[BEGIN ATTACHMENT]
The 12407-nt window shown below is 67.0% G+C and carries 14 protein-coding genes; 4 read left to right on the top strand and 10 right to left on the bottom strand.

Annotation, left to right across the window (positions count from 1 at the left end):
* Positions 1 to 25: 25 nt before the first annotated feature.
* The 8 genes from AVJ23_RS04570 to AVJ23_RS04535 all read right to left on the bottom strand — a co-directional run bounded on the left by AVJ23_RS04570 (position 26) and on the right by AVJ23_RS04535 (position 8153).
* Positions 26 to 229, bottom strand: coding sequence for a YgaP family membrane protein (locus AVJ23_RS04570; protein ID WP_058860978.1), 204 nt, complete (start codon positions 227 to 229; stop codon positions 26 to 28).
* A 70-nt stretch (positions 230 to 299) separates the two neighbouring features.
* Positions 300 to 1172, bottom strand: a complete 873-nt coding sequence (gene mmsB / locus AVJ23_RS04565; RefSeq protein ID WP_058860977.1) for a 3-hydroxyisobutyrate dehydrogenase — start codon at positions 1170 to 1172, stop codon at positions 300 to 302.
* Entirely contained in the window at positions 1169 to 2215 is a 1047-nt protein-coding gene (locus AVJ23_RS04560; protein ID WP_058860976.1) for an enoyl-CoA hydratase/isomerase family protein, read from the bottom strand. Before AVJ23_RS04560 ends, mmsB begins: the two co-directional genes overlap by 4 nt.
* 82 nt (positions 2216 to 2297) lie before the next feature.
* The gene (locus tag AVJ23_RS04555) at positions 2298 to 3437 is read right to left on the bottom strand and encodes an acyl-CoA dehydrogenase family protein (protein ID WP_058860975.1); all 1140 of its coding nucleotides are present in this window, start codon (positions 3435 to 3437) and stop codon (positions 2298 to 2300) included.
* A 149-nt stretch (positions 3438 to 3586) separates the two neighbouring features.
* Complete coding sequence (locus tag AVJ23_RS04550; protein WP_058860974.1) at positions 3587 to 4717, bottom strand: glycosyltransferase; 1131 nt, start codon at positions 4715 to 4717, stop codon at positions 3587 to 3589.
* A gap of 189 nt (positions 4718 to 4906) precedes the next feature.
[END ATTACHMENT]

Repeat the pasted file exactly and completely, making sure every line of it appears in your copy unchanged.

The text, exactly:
The 12407-nt window shown below is 67.0% G+C and carries 14 protein-coding genes; 4 read left to right on the top strand and 10 right to left on the bottom strand.

Annotation, left to right across the window (positions count from 1 at the left end):
* Positions 1 to 25: 25 nt before the first annotated feature.
* The 8 genes from AVJ23_RS04570 to AVJ23_RS04535 all read right to left on the bottom strand — a co-directional run bounded on the left by AVJ23_RS04570 (position 26) and on the right by AVJ23_RS04535 (position 8153).
* Positions 26 to 229, bottom strand: coding sequence for a YgaP family membrane protein (locus AVJ23_RS04570; protein ID WP_058860978.1), 204 nt, complete (start codon positions 227 to 229; stop codon positions 26 to 28).
* A 70-nt stretch (positions 230 to 299) separates the two neighbouring features.
* Positions 300 to 1172, bottom strand: a complete 873-nt coding sequence (gene mmsB / locus AVJ23_RS04565; RefSeq protein ID WP_058860977.1) for a 3-hydroxyisobutyrate dehydrogenase — start codon at positions 1170 to 1172, stop codon at positions 300 to 302.
* Entirely contained in the window at positions 1169 to 2215 is a 1047-nt protein-coding gene (locus AVJ23_RS04560; protein ID WP_058860976.1) for an enoyl-CoA hydratase/isomerase family protein, read from the bottom strand. Before AVJ23_RS04560 ends, mmsB begins: the two co-directional genes overlap by 4 nt.
* 82 nt (positions 2216 to 2297) lie before the next feature.
* The gene (locus tag AVJ23_RS04555) at positions 2298 to 3437 is read right to left on the bottom strand and encodes an acyl-CoA dehydrogenase family protein (protein ID WP_058860975.1); all 1140 of its coding nucleotides are present in this window, start codon (positions 3435 to 3437) and stop codon (positions 2298 to 2300) included.
* A 149-nt stretch (positions 3438 to 3586) separates the two neighbouring features.
* Complete coding sequence (locus tag AVJ23_RS04550; protein WP_058860974.1) at positions 3587 to 4717, bottom strand: glycosyltransferase; 1131 nt, start codon at positions 4715 to 4717, stop codon at positions 3587 to 3589.
* A gap of 189 nt (positions 4718 to 4906) precedes the next feature.